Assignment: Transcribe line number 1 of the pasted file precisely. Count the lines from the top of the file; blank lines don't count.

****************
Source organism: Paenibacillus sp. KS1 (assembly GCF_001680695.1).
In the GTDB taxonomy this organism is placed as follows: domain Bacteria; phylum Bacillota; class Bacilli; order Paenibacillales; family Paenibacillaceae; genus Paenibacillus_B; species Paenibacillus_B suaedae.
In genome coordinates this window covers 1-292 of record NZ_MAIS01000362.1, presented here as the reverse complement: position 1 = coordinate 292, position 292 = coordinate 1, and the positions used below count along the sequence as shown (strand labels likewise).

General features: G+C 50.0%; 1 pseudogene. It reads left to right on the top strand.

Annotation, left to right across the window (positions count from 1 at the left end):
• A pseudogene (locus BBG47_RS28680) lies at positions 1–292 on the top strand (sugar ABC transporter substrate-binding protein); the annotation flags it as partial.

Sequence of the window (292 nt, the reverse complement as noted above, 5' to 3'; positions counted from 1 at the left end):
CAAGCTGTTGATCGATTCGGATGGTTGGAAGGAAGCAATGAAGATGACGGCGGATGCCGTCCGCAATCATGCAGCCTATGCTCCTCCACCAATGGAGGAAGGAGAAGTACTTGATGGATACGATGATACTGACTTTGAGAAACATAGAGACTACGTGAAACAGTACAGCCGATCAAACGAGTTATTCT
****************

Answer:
Source organism: Paenibacillus sp. KS1 (assembly GCF_001680695.1).